It is harder to see how retailers will be able to tell whether products they are selling were made available by the relevant producer for retail sale in Scotland. Retailers may be limited to seeking assurances from their suppliers, who may then need to refer the question further up the supply chain. This will be a particularly tricky issue where 'Scottish' items are visibly indistinguishable from 'non-Scottish' items, which will still be permitted (albeit discouraged) under the scheme. The scheme administrator (Circularity Scotland Limited) has produced a discretionary logo, and has advised that new labelling and barcodes will improve the security of the scheme, but producers are not obliged to adopt any Scotland-specific labelling.

The above offences will not apply to articles that are first made available by the producer to be marketed, offered for sale or sold (i.e. put into the supply chain) prior to 16 August, as these will fall outside the second part of the definition and so will not be Scheme Articles (indeed, the 2020 Regulations refer to them as "non-scheme articles"). It will therefore still be possible for retailers to market, offer and sell such products after the scheme has gone live (though see below for the information obligations in respect of non-scheme articles).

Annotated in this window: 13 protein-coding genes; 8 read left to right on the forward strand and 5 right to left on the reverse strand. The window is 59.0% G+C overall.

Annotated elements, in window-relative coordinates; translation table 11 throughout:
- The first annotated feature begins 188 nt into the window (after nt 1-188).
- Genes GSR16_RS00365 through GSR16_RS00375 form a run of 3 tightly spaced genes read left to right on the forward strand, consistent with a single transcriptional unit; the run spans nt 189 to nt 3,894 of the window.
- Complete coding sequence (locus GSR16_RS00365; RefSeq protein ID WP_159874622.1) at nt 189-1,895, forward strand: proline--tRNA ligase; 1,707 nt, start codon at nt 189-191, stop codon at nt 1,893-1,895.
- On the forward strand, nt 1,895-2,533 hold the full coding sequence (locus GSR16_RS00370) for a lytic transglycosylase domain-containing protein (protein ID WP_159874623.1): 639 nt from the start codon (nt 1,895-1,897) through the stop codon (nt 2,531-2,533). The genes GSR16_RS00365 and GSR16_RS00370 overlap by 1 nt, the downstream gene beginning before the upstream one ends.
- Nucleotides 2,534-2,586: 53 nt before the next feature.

Charging the deposit

The deposit charging structure is intended to be a closed loop system which is 'cost neutral' to all actors in the supply chain (i.e. nobody should be left 20p out of pocket), with the deposit and the product expected to flow in opposite directions at each stage. An example of this flow would be as follows:

  • the producer pays a 20p deposit to the scheme administrator* for each bottle / can put into the supply chain for the Scottish market;
  • the producer charges the 20p deposit for each bottle / can sold to wholesalers;
  • each wholesaler charges the 20p deposit on every bottle / can sold to retailers;
  • each retailer charges the 20p deposit on every drink sold to consumers;
  • the consumer returns the empty bottle / can to a retailer, and gets the 20p deposit back;
  • the scheme administrator* arranges to collect the article and reimburse the 20p to the retailer.